SIX OBSERVATIONS ABOUT ‘SIX DANCE LESSONS IN SIX WEEKS’

1. Richard Alfieri’s play about the relationship between a formidable Florida matron and a tart-tongued dance instructor touches on most of the major themes of life – love, death, sex and sexuality, politics, religion, honesty, disease, age, heartache, loss and loneliness. Perhaps a few too many for a mostly light-hearted comedy? You decide.

2. The opening night audience at the Ensemble Theatre clearly loved the show. There was lots of long-lasting laughter – including quite a few belly-laughs from your correspondent – and a standing ovation at the end.

3. It was suggested that “Dance Lessons” was perfect for the Montecito set. I don’t know whether that means we’ve been marginalized, insulted or just targeted because of all the wealthy widows and divorcees residing in the village, but no matter. Anyone can enjoy this mostly breezy comedy even if you don’t identify with the characters.

4. Veteran stage actor Joseph Fuqua is a fine actor, but he could have used some help from director Robert Grande Weiss in slowing down his pacing. I realize his character is supposed to be a Ritalin-challenged extrovert, but some of his more clever rejoinders came too fast to be believable, especially in the first few scenes, where the pacing and dialogue often felt more like a television sitcom than a theatrical play.

5. The magnificent set decoration might be worth the price of admission alone. Florida’s Gulf Coast sky seen through the set’s open window changed from brilliant pinks at sunset, to dark grays on an overcast day, to hues bathed in soft light on a full-moon evening. Be forewarned, you might miss a couple of lines just staring out the window.

6. You can get your money’s worth just from the one-liners. Two samples: “It’s such a relief to violate a few commandments while there’s still time,” and “That’s what you get when you marry outside of your gender.”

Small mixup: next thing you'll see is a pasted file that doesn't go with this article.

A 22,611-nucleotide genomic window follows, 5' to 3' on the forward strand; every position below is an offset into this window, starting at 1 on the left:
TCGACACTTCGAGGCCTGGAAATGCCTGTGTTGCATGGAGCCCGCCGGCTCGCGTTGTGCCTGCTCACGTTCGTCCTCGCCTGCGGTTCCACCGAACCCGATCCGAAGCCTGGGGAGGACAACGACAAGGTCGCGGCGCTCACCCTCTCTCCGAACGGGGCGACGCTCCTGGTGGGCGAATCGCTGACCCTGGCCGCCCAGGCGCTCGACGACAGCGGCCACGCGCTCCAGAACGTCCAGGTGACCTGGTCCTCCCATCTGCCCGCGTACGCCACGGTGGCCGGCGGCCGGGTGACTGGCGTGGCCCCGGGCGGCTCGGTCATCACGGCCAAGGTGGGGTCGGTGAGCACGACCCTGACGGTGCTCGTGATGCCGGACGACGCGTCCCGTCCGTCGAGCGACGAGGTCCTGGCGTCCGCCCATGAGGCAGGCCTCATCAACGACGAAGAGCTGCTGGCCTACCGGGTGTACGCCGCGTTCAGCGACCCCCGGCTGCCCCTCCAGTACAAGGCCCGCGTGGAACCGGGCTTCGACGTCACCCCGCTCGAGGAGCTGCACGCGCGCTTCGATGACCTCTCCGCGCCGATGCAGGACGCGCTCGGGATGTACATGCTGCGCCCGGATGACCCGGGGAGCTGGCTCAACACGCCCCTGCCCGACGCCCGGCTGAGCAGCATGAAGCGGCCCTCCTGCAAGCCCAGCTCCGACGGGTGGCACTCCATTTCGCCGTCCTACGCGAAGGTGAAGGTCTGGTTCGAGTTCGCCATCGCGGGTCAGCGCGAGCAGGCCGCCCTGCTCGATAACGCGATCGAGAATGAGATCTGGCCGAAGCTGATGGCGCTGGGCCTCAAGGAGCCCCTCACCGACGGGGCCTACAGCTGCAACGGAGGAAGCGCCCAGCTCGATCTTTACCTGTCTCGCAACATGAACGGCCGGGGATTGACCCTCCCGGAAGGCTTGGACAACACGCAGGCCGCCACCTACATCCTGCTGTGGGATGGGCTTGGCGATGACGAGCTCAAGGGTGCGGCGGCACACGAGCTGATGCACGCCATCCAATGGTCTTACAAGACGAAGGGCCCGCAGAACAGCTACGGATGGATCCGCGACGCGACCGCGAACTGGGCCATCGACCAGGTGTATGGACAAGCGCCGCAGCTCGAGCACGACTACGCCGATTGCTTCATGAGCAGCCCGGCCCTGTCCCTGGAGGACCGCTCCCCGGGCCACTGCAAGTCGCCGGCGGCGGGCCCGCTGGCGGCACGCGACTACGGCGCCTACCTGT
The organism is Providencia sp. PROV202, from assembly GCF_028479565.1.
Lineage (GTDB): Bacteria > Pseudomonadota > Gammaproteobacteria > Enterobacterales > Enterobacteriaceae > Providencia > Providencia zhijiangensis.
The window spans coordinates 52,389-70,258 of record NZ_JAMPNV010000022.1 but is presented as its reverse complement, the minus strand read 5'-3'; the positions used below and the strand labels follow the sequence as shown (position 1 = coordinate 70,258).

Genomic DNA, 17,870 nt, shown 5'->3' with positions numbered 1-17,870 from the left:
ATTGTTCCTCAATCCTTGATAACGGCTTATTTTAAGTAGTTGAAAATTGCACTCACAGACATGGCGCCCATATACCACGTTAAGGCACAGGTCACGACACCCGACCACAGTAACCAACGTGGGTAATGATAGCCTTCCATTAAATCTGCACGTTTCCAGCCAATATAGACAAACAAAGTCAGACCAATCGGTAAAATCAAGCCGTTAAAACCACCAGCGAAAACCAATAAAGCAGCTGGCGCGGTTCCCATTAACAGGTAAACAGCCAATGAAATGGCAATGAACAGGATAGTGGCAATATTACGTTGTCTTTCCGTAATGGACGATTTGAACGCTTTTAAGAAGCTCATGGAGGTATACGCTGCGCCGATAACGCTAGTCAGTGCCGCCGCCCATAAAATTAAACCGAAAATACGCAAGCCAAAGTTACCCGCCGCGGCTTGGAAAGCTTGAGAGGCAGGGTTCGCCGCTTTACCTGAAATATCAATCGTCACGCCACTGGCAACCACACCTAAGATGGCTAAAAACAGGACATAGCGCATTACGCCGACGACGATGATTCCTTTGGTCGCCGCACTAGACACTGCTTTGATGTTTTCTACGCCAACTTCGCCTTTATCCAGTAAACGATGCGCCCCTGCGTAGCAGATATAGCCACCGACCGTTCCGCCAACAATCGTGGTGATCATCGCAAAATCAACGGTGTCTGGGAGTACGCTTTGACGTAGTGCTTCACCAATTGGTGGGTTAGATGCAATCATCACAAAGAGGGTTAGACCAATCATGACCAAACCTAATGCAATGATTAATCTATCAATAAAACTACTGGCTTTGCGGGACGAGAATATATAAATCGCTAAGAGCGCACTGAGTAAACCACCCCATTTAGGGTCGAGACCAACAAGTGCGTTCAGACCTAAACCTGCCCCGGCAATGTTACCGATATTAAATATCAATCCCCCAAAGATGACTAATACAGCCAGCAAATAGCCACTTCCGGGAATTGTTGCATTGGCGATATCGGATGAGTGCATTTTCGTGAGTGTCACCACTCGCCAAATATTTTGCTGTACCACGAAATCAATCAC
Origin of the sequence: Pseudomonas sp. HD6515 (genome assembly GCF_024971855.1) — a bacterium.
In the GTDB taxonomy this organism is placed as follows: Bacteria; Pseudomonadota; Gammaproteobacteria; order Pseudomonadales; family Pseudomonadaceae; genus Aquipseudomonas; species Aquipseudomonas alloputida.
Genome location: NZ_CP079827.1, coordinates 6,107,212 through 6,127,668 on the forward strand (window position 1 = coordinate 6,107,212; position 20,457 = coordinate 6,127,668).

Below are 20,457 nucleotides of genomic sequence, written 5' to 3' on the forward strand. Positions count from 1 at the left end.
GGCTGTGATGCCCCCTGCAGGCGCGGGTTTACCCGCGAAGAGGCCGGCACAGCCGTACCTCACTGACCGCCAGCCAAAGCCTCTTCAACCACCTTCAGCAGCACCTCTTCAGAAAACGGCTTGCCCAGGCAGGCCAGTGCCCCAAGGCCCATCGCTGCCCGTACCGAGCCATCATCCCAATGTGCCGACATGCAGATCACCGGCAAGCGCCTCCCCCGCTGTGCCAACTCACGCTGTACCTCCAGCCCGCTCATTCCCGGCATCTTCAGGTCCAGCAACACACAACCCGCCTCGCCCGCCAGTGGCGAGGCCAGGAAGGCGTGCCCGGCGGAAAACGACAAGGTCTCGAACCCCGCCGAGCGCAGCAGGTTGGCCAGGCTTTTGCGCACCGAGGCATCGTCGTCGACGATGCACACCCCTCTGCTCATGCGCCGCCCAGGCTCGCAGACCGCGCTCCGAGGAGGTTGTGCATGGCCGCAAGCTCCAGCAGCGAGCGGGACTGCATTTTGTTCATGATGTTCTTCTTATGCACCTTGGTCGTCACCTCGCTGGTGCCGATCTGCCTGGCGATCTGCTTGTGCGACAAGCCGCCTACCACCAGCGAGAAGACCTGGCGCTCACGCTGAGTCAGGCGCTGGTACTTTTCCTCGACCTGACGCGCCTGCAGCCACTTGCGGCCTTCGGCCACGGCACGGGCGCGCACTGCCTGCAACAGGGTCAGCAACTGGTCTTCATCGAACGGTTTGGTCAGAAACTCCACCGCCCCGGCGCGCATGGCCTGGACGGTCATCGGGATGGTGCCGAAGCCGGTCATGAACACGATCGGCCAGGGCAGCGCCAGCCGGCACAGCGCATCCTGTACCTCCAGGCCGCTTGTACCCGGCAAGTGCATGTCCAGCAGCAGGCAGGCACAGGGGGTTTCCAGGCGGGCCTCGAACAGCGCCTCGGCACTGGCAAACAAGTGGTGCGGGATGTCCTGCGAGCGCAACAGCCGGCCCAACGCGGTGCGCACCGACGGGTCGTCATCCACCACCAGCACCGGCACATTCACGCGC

7. (Bonus – since there’s a bonus “lesson” in the play.) Can’t say whether this is a role Mary Jo Catlett was born to play, but she’s certainly ready for it now. After taking on parts as diverse as Ernestina in the original Broadway production of “Hello Dolly” (yes, opposite Carol Channing) to the housekeeper on TV‘s “Diff’rent Strokes” to the “roach lady” in the famous Roach Hotel commercials (she intoned, “Roaches move in but they don’t move out!”) to her current recurring gig as Mrs. Puff on TV‘s preschool cartoon “SpongeBob Squarepants,” Catlett dives into lonely Lily Harrison with an open heart and full commitment – and the result is a breathtaking, marvelous performance.

We talked to her briefly at the opening night reception.

Q. How do you feel now that the public run has begun?

A. I’m very glad it’s done. It’s a difficult play, a real mountain, since it’s just the two of us and we don’t want people to get bored.

Was learning the dances as hard as you originally thought?

A. No, not at all. (Choreographer) Cathy Rice is just brilliant, and she’s an old Broadway gypsy, as am I. Some nights we just talked and talked and then got around to the dancing. But it isn’t fun yet, either, because I’m still thinking what’s next, what are we doing in the next scene? And the costume changes are….well, hell. There are such major outfits, and the shoes, don’t get me started.

How is it working with Joseph Fuqua, who has so much experience in theater in our area?